To understand our deep antipathy toward services such as these, it pays to know a little bit of American trans history and about the battle between assimilation and liberation within that movement. Writing for WHYY in Philadelphia on the occasion of the 50th anniversary of the gay rights movement (July 4, 2015), Cei Bell puts it succinctly. “The transgender movement, the ‘T’ in LGBT, happened in spite of, not because of, the gay rights movement.” Bell’s article is a solid introductory overview to the ways trans people have been consistently marginalized by the larger gay rights movement and written out of significant histories of that movement, despite our constant presence—to be a little flip about it, we were just too scary and challenging to straight people. (To participate in the Annual Reminders demonstrations in the summer of 1965, dated by most historians as the start of the gay rights movement, Bell pointed out that women had to wear skirts or dresses, and men had to wear pants, specifically as a counter to heterosexual narratives of gayness as deviance.) If you Google “the silent T,” you’ll find a good number of articles dating back decades with trans people and/or our cis queer allies demanding that if we are to be included under the rainbow umbrella—where we have always been—we should receive genuine solidarity.
TIME declared in 2014 that we’d reached the “transgender tipping point,” the point at which society begins to arc toward the acceptance of trans people, but the reality is much less rosy. In 2018, Kai Cheng Thom wrote for them, “Four years after the so-called transgender tipping point, however, not much seems to have changed for the majority of trans people today. There is a strange disjunct between the social transformation that appears to have taken place in the media and the ongoing reality of violence, deprivation, and discrimination that trans people continue to experience.” Today, there is a stunning number of anti-trans bills going through state legislative processes across America; if anything, the backlash to trans “visibility” has only grown, including international reach for transphobic lobbying groups like the LGB Alliance.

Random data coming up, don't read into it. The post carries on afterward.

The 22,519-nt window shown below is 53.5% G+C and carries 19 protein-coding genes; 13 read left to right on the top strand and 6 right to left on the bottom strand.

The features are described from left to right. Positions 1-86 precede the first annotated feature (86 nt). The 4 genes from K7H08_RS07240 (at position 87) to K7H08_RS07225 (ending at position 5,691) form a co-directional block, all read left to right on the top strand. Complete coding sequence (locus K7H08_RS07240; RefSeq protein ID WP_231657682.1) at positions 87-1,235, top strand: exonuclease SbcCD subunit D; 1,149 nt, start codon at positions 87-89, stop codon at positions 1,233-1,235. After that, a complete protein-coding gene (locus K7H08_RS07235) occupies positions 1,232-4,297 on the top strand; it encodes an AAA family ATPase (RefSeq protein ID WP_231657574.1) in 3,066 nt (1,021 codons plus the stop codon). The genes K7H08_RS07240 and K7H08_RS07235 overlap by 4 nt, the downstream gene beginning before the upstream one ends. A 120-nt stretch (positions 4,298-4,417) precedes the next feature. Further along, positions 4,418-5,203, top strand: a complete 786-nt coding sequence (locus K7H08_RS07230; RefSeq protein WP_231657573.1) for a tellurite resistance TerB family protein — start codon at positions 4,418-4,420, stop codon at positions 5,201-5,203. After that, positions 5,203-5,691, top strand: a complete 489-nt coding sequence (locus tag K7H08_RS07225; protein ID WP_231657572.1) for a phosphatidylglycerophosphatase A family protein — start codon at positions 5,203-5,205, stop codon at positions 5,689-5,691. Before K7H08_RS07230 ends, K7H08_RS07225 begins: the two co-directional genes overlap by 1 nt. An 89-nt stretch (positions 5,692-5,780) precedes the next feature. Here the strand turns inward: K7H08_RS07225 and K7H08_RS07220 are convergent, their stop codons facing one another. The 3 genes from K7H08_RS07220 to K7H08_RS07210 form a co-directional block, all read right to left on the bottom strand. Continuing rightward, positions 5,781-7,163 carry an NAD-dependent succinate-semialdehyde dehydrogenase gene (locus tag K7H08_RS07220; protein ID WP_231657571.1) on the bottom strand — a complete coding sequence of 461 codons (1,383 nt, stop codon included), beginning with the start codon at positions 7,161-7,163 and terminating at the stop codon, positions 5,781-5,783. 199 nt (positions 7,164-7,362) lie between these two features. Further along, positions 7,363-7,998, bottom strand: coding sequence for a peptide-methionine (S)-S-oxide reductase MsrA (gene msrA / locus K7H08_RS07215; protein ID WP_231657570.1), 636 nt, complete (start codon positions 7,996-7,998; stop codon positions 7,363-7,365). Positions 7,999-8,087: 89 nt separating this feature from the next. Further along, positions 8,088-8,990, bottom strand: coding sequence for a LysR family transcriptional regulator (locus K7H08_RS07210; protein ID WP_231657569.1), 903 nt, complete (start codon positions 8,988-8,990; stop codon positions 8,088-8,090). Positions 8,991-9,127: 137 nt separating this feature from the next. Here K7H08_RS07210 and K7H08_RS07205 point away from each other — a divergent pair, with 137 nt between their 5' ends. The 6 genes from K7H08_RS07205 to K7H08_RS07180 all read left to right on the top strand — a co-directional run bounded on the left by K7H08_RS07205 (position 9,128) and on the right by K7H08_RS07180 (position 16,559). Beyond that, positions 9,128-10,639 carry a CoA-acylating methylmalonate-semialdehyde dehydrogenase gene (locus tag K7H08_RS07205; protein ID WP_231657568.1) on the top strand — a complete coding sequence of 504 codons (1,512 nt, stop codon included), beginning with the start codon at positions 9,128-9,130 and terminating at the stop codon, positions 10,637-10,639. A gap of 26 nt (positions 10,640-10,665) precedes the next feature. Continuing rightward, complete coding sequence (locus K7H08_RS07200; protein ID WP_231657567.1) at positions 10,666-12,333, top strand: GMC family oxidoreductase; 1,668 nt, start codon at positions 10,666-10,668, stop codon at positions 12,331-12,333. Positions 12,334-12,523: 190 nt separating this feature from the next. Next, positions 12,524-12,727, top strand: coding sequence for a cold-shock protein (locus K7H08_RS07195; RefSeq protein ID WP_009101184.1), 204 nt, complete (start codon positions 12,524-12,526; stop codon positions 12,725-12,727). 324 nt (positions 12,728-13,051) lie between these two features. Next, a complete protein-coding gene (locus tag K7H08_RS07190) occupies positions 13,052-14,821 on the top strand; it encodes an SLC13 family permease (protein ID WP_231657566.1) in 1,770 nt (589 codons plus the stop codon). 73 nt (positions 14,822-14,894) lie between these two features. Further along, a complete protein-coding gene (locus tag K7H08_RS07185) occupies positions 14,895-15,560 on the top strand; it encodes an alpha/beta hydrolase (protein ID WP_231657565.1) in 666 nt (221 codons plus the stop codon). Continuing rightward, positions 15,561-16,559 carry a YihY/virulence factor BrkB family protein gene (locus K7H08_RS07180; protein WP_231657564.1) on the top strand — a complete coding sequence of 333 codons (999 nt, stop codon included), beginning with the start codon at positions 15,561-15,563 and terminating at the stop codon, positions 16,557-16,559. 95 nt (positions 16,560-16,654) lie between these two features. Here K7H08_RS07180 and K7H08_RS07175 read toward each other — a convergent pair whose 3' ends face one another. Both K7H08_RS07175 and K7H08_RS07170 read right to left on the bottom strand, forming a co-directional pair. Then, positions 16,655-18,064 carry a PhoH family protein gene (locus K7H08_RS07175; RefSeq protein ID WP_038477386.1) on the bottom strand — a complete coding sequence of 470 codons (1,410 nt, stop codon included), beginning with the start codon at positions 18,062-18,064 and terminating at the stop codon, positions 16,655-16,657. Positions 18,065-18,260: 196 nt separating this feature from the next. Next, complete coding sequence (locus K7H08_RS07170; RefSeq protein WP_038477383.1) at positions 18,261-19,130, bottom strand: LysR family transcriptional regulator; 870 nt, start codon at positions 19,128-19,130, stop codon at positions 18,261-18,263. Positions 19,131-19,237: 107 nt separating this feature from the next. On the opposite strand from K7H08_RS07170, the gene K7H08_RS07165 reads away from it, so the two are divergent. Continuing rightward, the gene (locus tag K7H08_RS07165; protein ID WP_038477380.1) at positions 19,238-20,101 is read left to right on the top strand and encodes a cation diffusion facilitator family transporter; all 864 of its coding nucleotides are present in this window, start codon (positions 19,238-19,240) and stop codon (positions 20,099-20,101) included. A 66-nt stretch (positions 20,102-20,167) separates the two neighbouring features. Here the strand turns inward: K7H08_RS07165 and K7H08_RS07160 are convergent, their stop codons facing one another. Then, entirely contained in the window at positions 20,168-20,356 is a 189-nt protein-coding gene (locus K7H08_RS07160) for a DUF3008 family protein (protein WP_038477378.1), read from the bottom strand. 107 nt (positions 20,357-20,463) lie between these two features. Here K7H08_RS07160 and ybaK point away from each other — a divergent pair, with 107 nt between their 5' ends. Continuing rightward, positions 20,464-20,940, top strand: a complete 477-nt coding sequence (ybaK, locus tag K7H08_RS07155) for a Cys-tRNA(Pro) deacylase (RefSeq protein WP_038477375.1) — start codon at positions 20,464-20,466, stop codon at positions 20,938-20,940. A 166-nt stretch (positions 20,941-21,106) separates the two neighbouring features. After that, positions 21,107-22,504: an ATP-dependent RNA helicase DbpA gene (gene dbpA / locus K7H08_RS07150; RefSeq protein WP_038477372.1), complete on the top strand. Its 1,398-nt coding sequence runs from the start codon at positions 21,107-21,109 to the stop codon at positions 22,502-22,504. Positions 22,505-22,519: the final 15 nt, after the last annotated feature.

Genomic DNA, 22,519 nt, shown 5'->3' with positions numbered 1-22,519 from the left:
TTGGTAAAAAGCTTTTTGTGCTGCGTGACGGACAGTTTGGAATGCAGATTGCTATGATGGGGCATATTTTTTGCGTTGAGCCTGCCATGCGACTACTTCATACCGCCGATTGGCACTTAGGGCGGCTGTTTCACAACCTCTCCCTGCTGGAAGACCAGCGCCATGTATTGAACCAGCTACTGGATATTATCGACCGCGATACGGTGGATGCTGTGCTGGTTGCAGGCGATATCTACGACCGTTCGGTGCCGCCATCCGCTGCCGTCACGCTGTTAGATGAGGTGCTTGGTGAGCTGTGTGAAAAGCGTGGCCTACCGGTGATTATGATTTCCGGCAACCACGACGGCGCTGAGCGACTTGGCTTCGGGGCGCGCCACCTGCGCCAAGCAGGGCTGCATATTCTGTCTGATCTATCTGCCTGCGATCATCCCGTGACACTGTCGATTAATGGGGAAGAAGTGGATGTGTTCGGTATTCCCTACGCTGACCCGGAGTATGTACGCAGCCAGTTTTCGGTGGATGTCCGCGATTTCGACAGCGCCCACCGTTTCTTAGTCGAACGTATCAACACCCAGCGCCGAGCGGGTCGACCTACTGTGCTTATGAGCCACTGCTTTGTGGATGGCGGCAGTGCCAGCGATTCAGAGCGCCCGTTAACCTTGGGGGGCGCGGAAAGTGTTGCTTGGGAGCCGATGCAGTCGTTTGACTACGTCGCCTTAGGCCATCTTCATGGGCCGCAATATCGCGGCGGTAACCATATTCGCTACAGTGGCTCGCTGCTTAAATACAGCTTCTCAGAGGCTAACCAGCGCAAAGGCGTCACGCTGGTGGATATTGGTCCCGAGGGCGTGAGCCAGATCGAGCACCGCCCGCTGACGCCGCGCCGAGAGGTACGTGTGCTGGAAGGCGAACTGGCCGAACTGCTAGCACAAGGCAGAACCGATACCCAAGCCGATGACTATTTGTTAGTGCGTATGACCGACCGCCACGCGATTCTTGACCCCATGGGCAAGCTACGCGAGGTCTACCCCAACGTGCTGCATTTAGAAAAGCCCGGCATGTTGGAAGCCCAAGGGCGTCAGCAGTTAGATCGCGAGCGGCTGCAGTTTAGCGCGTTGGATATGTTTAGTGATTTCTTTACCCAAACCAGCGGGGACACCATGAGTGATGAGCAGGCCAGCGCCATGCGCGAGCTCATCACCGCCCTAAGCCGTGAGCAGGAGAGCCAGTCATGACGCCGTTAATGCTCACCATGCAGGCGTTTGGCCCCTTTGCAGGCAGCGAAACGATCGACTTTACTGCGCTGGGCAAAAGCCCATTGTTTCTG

Thom went on to make clear the difference between representation, hollow gestures, and genuine liberation. “To achieve trans liberation, we must turn our gaze to ending neoliberalism,” she wrote, a precept I fully agree with. There can be no trans justice without broader economic justice, and there can be no broader economic justice without understanding the many, many ways power attempts to divide and sanction us based on our demographics.
Euphoria.LGBT and GenderFck may be owned by trans people, but in attempting a grab for our dollars, capitalizing off our identities, and further boxing us into institutionalized narratives, they do us very, very wrong, right along with specious attempts at corporate pandering like a cookie declaring that we exist and a rebranded Mr. Potato Head. Those of us who have always depended on principles of genuine mutual aid to survive because we had no other choice, we refuse.